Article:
"New Objectivity: Modern German Art in the Weimar Republic, 1919-1933," opened Sunday at the Los Angeles County Museum of Art. It's a tough show.
Tough as nails.
You will clench your jaw as the 14 chaotic years between the cruel aftermath of World War I and Adolf Hitler's appointment as German chancellor unfolds. After you see it, you may need a stiff drink and a soft chair.
LACMA curator Stephanie Barron, a specialist in German Modern art, has brought together a thematic arrangement of 80 paintings and about 100 works on paper made by 54 Weimar Republic artists, plus several films. The show opens with images that chronicle the brutalized aftermath of combat, social destabilization from the sudden eradication of empire and the new realities of life in Germany's first, fraught, ultimately failed experiment with democracy.
Alienation is everywhere. Emblematic is Jeanne Mammen's grim "Chess Player." Four haggard people are crammed into a claustrophobic café setting, where measured moves on a chessboard substitute silent strategies of attack for convivial sociability.
But New Objectivity is not monolithic. Only sometimes does alienation manifest as negative social isolation.
Elsewhere it represents an affirmative distance. Penetrating insight can come from taking a step back to observe.
In a room of 10 still life paintings, the houseplants are not lovely lilies or jaunty sunflowers. They are potted succulents, prickly desert cactuses and rainforest rubber plants. None is native to Germany. Alien, exotic strangeness is on these artists' minds.
Herbert Ploberger arrays common objects on an ordinary dressing table, but his perfume bottle, scissors, collar and pins have the clinical aura of tools laid out on the operating table in a surgical suite. Hans Mertens' still life gives sharp focus to a trash can, broom, bucket and rags heaped in an inconspicuous corner.
Another room casts a gimlet eye on a subspecies of crime that would make Mariska Hargitay blanch. In the country's newly emerging tabloid press, Lustmord — sex murder — created a sensation. Disembowelment and death provided an erotic climax of unspeakable perversity.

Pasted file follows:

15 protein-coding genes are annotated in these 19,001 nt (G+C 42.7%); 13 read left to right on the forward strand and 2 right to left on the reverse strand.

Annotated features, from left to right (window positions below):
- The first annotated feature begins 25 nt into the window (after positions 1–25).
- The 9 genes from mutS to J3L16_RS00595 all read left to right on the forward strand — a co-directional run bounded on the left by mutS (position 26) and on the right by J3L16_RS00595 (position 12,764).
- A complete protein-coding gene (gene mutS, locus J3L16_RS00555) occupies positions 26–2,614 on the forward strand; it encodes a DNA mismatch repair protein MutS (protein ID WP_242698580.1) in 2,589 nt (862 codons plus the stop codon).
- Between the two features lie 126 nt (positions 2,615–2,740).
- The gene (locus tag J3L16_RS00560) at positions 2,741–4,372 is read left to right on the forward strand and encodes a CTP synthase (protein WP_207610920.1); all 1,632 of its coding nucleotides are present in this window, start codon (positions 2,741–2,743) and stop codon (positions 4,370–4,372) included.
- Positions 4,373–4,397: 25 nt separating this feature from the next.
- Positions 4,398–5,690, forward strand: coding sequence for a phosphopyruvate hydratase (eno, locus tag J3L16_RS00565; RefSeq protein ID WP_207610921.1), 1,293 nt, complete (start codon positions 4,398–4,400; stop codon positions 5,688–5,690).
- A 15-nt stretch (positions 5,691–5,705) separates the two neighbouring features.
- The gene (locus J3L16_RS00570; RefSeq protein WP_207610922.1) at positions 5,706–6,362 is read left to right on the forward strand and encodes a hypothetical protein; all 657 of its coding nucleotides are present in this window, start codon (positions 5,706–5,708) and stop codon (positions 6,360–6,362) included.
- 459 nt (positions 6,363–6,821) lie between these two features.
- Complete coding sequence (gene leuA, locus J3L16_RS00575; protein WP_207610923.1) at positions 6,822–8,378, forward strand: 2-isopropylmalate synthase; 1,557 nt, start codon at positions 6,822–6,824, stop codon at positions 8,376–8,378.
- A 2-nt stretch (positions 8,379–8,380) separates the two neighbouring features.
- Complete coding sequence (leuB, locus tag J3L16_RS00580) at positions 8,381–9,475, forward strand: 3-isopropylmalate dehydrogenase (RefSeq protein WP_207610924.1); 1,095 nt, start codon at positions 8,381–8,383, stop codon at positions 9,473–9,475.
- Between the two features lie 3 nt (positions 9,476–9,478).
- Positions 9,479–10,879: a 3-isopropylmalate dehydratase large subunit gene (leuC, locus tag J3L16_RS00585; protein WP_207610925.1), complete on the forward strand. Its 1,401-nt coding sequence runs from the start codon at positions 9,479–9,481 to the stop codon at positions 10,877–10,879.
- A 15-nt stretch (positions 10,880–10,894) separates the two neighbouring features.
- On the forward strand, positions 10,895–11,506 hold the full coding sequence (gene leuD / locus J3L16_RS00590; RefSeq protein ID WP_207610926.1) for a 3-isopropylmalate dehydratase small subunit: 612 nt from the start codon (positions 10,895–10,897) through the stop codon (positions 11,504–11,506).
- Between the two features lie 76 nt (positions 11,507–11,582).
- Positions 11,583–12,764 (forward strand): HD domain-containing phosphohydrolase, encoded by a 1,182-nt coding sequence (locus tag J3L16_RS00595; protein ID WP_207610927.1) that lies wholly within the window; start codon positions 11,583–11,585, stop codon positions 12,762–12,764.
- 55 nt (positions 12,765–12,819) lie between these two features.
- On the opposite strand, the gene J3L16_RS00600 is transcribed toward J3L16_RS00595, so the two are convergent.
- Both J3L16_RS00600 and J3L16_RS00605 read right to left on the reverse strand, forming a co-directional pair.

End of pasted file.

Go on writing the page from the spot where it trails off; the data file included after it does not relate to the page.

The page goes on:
The subject is shocking for paintings, prints, drawings and watercolors whose loose pigments visually bleed. The crime overlays sexual thrill atop the memory of unprecedented physical brutality in the Great War, in which millions were killed, millions more were maimed and an imperial legacy of social stability, real or imagined, was wiped away.
Further on, one wall thrums with barely contained alarm. It features six portraits of children, but it looks like a formal lineup at a local youth-offenders camp.
Forget boyish sentimentality and girlish playfulness. The young'uns are painted with focused concentration, bathed in clear light and without stylistic exaggeration. There is no jagged German Expressionist deformation of the human figure, no slashing lines or clashing colors.
The result will creep you out. These chilly youngsters, representatives of tomorrow's promise, may have escaped from the "Village of the Damned."
"Beware the stare that will paralyze the will of the world" went the ad copy to that 1960 horror movie. The line could have been written three decades earlier to describe the icy gaze in Kurt Gunther's remarkable "Portrait of a Boy."
The staring boy's crossed arms are held tightly across his torso, a pose as coiled as the intricate weave of his patterned jersey. Gunther rendered the impeccably groomed lad against a mottled, blackish-green background, a contrast that makes his pale skin and blond hair virtually glow.
The glassy-eyed portrait is perhaps the most quietly haunted painting in a show already filled with nightshades. The brisk clarity of the picture seems somehow ruthless. And that is perhaps a key to the severe aesthetic that characterizes this stunning exhibition, one of the year's most powerful.
The artist is frank in showing his subject doing what the artist himself has done: Look straight at the world without blinking, damn the consequences. By implication, the same is expected of us.
New Objectivity has always been a movement difficult to describe. Perhaps that's because it is not a pictorial style. Rather, it is an attitude toward art and its relationship to the world.